“Its character now is distinctly marked. It is without form, if not void; amid a confusion of shapes; mysterious, amid a brood of mysteries. Its waters know no current – they are mute, motionless, death-like, fearful; they are deep and appalling, but contain the soul of hidden mysteries; they are surrounded by a host of goodly trees, which have undergone no change from generation to generation; they are peculiar in their character; they are strangers among strangers, yet faithful to their purpose; they are aged among the aged, yet bid defiance to storm or hurricane; they are safely anchored to the banks by countless cables, gnarled and twisted and tough. Indeed the pond possesses the same reputation as a haunted house; and therefore the inference may be drawn that some historic deed, some adventure, some misfortune, is associated with Bell Pond”.

The author continues explaining the misfortune of Bell pond. In 1685 an orphan, Isabella Dumas, came to Sprotbrough, described as adorned with surpassing beauty and loveliness. She fell in love with the youngest son of a Catholic family and married him, renouncing her protestant beliefs and embracing a new faith. In so doing she lost all her old friends and shortly after her lover, in the Navy, lost his life. Having lost everything, she found refuge with a local family, but her days were written to be full of sadness and anguish, as she wandered Conisbrough forest alone…

“At length she was missing; instant search was made for her in every conceivable direction, and by every available means. ‘Twas all in vain. In the course of short time, however, the secret was laid open. She had drowned herself in Bell Pond. Her corpse was taken from it’s hiding place and immediately interred, without inscription or headstone in the churchyard at Sprotbrough. From that mournful period these dark waters bore the name of Isabelle Pond…”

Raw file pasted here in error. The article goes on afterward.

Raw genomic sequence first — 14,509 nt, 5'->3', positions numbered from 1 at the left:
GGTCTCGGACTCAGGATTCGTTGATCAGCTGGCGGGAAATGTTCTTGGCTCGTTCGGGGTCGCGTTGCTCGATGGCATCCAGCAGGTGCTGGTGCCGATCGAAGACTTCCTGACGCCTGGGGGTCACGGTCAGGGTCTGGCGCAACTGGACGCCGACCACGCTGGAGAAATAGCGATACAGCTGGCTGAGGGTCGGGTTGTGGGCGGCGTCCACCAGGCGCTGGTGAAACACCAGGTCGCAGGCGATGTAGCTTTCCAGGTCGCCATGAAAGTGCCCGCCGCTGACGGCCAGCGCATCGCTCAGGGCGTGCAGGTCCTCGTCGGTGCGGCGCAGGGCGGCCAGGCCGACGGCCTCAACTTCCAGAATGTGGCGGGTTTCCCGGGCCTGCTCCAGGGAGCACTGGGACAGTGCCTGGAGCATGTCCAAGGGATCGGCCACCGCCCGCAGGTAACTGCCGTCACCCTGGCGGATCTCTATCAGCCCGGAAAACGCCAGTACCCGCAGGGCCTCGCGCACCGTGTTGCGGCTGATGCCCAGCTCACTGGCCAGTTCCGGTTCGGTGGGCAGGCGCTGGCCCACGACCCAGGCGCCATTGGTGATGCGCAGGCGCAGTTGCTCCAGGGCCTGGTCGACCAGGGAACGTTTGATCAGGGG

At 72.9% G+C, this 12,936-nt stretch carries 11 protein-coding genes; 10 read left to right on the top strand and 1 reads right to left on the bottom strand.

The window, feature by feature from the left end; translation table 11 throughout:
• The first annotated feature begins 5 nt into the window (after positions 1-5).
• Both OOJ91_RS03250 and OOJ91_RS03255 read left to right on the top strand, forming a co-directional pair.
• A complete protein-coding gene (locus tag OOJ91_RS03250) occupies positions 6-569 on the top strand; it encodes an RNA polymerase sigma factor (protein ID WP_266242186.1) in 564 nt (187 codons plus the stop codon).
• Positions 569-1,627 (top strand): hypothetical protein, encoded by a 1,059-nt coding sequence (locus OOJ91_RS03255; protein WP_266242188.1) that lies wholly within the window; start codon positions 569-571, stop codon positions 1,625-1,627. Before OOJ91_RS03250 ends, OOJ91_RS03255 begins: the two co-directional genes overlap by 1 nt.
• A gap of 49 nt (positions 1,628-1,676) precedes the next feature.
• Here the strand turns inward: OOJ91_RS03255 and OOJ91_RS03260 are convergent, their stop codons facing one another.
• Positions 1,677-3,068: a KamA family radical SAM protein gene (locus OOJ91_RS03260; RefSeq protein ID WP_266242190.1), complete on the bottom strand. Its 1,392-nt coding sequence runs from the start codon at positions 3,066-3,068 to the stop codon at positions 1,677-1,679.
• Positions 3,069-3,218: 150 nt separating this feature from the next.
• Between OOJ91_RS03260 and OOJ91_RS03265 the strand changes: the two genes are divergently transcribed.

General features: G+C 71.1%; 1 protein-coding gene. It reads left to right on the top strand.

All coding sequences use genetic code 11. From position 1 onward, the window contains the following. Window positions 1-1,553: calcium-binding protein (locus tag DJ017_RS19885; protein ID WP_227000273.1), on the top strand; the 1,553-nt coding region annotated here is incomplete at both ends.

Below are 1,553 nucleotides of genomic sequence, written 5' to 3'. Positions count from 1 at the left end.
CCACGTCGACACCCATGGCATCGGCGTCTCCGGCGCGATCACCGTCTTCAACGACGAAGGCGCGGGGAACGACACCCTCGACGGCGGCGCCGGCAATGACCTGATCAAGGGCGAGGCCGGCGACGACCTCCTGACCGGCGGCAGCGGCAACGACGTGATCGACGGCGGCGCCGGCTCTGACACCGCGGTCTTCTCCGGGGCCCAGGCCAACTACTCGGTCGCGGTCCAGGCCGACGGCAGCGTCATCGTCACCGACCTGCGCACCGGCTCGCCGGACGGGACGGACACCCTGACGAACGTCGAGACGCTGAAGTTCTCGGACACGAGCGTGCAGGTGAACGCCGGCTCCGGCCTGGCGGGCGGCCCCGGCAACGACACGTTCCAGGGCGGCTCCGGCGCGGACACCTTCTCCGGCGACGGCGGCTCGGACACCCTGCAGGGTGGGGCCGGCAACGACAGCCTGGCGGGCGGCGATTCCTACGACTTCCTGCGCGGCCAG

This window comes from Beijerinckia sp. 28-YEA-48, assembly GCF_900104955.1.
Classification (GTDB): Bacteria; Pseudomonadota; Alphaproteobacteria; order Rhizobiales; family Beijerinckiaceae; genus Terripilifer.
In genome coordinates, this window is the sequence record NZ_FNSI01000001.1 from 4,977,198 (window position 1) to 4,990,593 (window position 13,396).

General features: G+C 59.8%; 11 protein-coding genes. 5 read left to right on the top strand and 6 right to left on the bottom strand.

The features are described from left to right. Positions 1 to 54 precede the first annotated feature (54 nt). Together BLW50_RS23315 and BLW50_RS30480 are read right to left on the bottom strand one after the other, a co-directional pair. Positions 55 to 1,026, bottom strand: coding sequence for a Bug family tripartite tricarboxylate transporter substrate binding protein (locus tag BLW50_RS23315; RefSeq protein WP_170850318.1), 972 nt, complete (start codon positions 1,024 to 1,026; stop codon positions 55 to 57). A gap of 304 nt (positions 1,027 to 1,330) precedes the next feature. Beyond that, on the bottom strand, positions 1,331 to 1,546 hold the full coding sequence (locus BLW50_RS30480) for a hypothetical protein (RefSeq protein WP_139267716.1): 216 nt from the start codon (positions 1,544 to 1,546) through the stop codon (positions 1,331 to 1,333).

Sacrifices to the Don

Sheffield folklore expert, Dr David Clarke, suggests that in the medieval era the river Don had it’s own nursery rhyme:

The shelving, slimy river Dun
Each year a daughter or a son.

Perhaps this sinister sounding couplet refers to young children accidentally falling into the dangerous river’s currents. Alternatively, 19th-century historian Joseph Hunter suggested that the rhyme may have referred to human sacrifice. In fact, there is a theory that human sacrifice is referenced to in another, more well-known, children’s rhyme (this time the setting is the river Thames):

London Bridge is falling down,
Falling down, falling down.
London Bridge is falling down,
My fair lady.

There are many theories for the meaning of this old song, but according to Alice Bertha Gomme, a leading British folklorist, the song and accompanying game (where two children trap another in between them) could refer to human sacrifice. There are theories that the practise of entombing children alive in bridge’s foundations may have occurred throughout the UK, where people may have once believed bridges would collapse without this horrifying ritual.